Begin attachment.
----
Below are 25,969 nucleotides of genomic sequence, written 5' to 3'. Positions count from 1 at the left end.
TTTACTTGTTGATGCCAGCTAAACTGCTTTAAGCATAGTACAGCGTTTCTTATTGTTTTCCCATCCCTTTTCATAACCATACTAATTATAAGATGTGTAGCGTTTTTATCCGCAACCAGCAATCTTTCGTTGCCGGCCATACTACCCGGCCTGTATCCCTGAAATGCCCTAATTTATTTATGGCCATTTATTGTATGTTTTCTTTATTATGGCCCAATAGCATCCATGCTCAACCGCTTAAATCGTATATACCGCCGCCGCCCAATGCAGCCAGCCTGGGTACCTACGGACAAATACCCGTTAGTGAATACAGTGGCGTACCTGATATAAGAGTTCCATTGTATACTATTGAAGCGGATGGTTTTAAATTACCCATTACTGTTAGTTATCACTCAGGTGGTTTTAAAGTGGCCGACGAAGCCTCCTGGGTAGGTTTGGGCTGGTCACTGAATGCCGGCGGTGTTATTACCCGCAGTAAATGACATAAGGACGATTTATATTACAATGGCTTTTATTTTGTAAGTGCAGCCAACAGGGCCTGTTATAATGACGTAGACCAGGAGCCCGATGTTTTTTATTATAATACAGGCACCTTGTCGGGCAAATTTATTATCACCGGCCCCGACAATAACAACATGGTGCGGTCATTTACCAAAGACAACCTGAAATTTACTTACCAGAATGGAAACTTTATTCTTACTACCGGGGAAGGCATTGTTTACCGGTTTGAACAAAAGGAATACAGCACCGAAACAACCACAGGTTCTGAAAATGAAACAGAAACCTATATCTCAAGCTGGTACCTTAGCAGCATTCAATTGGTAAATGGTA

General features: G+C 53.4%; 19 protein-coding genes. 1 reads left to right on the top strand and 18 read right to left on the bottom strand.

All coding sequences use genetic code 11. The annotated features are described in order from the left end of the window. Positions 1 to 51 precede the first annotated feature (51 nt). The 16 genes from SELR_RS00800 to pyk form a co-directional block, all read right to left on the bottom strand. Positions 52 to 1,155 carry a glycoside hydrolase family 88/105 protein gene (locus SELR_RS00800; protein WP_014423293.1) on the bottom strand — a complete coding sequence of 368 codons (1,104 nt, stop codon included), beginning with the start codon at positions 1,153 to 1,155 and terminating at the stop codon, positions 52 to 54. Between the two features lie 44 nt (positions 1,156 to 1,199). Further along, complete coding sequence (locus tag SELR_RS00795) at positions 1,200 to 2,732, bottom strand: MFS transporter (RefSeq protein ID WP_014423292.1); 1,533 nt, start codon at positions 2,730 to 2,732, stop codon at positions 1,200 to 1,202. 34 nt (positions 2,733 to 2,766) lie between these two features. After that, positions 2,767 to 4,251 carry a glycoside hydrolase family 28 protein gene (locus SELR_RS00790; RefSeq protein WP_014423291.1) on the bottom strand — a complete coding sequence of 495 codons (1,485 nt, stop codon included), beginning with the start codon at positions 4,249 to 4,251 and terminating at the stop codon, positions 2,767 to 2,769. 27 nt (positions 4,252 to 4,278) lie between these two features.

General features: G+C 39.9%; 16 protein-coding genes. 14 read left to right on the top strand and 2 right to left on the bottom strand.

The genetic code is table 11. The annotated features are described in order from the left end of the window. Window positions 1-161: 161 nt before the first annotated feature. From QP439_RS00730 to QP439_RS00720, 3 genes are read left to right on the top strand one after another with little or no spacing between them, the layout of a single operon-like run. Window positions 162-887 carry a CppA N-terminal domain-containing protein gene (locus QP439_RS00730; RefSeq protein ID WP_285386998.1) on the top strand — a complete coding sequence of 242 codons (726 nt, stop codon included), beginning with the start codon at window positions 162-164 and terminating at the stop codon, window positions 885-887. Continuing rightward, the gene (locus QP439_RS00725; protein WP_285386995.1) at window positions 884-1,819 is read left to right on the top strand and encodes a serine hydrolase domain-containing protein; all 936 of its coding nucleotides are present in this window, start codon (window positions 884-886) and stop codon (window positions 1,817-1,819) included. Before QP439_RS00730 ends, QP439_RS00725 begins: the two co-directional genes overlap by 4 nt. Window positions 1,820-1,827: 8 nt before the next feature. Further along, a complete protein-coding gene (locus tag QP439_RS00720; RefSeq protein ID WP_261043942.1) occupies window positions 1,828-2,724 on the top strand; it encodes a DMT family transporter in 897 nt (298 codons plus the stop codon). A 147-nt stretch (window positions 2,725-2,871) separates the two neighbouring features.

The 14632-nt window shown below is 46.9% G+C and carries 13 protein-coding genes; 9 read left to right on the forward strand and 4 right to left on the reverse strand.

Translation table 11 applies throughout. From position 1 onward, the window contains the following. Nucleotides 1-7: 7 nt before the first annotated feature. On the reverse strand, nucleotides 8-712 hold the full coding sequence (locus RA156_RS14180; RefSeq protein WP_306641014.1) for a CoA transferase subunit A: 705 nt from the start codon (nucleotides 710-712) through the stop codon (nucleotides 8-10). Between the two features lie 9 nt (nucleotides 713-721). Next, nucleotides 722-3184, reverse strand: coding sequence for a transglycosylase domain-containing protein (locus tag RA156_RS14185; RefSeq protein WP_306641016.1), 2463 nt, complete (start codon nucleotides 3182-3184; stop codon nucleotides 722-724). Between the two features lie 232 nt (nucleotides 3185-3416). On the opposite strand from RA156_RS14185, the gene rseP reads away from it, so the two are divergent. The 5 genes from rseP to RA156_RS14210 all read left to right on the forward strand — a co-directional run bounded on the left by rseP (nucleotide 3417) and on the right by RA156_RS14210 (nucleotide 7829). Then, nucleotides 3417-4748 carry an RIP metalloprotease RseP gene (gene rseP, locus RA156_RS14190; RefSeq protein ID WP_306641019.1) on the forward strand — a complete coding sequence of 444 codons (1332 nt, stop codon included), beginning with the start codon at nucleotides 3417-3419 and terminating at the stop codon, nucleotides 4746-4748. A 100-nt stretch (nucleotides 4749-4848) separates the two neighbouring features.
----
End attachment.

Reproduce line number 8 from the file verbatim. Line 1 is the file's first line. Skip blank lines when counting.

Translation table 11 applies throughout. From position 1 onward, the window contains the following. Nucleotides 1-7: 7 nt before the first annotated feature. On the reverse strand, nucleotides 8-712 hold the full coding sequence (locus RA156_RS14180; RefSeq protein WP_306641014.1) for a CoA transferase subunit A: 705 nt from the start codon (nucleotides 710-712) through the stop codon (nucleotides 8-10). Between the two features lie 9 nt (nucleotides 713-721). Next, nucleotides 722-3184, reverse strand: coding sequence for a transglycosylase domain-containing protein (locus tag RA156_RS14185; RefSeq protein WP_306641016.1), 2463 nt, complete (start codon nucleotides 3182-3184; stop codon nucleotides 722-724). Between the two features lie 232 nt (nucleotides 3185-3416). On the opposite strand from RA156_RS14185, the gene rseP reads away from it, so the two are divergent. The 5 genes from rseP to RA156_RS14210 all read left to right on the forward strand — a co-directional run bounded on the left by rseP (nucleotide 3417) and on the right by RA156_RS14210 (nucleotide 7829). Then, nucleotides 3417-4748 carry an RIP metalloprotease RseP gene (gene rseP, locus RA156_RS14190; RefSeq protein ID WP_306641019.1) on the forward strand — a complete coding sequence of 444 codons (1332 nt, stop codon included), beginning with the start codon at nucleotides 3417-3419 and terminating at the stop codon, nucleotides 4746-4748. A 100-nt stretch (nucleotides 4749-4848) separates the two neighbouring features.